For best results, please display images in this message. 
About Us         IHA Corner         Services         Contact Us
In This Issue
Basics of ETP's
History Speaks
Chart of the Month
Asset Class Returns
Market Commentary
Call us at 212-949-0494 or click here to email  your questions, thoughts and comments.

IHA MonthlyTop
June 2013
InnerHarbor Advisors, LLC is a private Financial Planning firm based in New York City founded by Michael J. Keating and John O'Meara. 
Financial Planning Video Highlight
What exactly is an "ETF"... or "ETN" ???
History Speaks
Korekiyo Takahashi
Korekiyo Takahashi
Modern day Japan, led by Prime Minister Shinzo Abe, is attempting to reinvigorate its economy using a "three arrows" strategy - monetary expansion, government spending and structural reform. To find a historical precedent for such actions you would have to look back to, well, Japan in the early 1930's. Leading into that time, the Japanese economy had declined nearly 10% in both 1929 and 1930 as the Great Depression reduced demand for its export goods (such as silk). In late 1931, however, Korekiyo Takahashi was re-installed as the finance minister. Mr. Takahashi cut interest rates and took Japan off the gold standard. He also increased  government  spending via the central bank finance. This caused the Japanese Yen to lose half its value relative to the dollar. This devaluation helped restore Japan's export markets and corporate profitability soared. The Japanese stock market doubled in 1932. These are the results that the current PM appears to emulate. We doubt Mr. Abe would like to relive the rest of the story: Mr. Takahashi was gunned down in 1936 in a coup attempt by military officers who viewed him as a tool of Japanese industrialists.
Chart of the Month
Desperately Seeking Wage Inflation
From The Economist's View website, a chart showing the 6.5% decline in inflation adjusted wages in Japan since the mid 1990's. This is the trend Shinzo Abe is trying to reverse with his "three arrows" strategy.
Asset Class Returns
Through May 31st, 2013

Returns assume dividend reinvestment and do not include any types of management fees, transaction costs or expenses. 




June Commentary


In last month's commentary we recommended our readers watch Japanese markets- a most useful economic guide as they are on the forward edge of the global monetary and fiscal expansion- and what an incredible ride it's been! The Japanese stock market rose over 13% in the first couple weeks of May but has lost nearly 20% since then.


This is partly the because of the high volatility and the rapid run-up the Japanese market has experienced these last six months - you can expect to give something back after an 80% appreciation in such a short period of time. But it also reflects worries about Prime Minister Abe's commitment to structural reform in the Japanese economy, one of his "three arrows" for recovery. Finally, and perhaps most worrisome, it reflects fear of an interest rate spike in Japanese government bonds (JGB). In the last month, the 10 year JGB had seen rates rise from around 0.5% to over 0.9%.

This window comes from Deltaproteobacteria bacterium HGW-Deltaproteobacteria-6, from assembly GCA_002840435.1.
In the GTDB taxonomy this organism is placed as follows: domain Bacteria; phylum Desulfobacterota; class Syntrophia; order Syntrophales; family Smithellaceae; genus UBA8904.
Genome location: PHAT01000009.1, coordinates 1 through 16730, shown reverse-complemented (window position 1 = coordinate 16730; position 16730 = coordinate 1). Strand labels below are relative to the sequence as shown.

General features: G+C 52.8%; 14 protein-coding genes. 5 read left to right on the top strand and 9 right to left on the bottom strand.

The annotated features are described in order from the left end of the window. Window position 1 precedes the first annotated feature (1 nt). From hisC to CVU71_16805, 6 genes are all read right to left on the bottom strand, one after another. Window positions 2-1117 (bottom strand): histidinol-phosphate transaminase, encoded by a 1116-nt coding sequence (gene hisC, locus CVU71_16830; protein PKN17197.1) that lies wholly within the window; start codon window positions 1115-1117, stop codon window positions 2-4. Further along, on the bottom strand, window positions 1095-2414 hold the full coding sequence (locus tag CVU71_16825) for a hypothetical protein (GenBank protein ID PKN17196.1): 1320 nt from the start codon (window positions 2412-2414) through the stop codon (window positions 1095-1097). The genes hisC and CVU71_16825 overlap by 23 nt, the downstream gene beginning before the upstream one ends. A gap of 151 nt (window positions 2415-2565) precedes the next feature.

10 Year JGB Yield

This is the conundrum that central bankers and governments around the world will have to face - how to increase economic activity and inflation expectations while keeping interest rates relatively contained. Quick increases in interest rates will impose significant losses on holders of income producing assets. We have seen a similar response in the US as interest rates have crept up in the last few months.This has caused noticeable losses in some income producing asset classes such as REIT's and high-yield bonds. 

Blue- REIT's             Green- High-Yield Bonds            Red - Stocks

While these interest rate increases may seem relatively inconsequential to some (especially if they do not own interest rate sensitive investments), these movements in financial market do translate into the real economy. 30 year mortgage rates are approaching 4% for the first time in a year and mortgage refinancing applications are at their lowest level in two years. These have real-world effects on employment and household balance sheets. As such, they will play a key role in determining how willing central bankers will be to continue supplying the easy money that has been juicing stock markets over the last few months.


Please 'reply' to this email with thoughts and ideas. Feedback is appreciated.

Thank you for reading.





InnerHarbor Advisors, LLC
420 Lexington Ave, NYC 10170
Managing Partners:
John O'Meara, CFP, M.S.    
Michael J. Keating, CFP

Copyright 2009-2012. InnerHarbor Advisors, LLC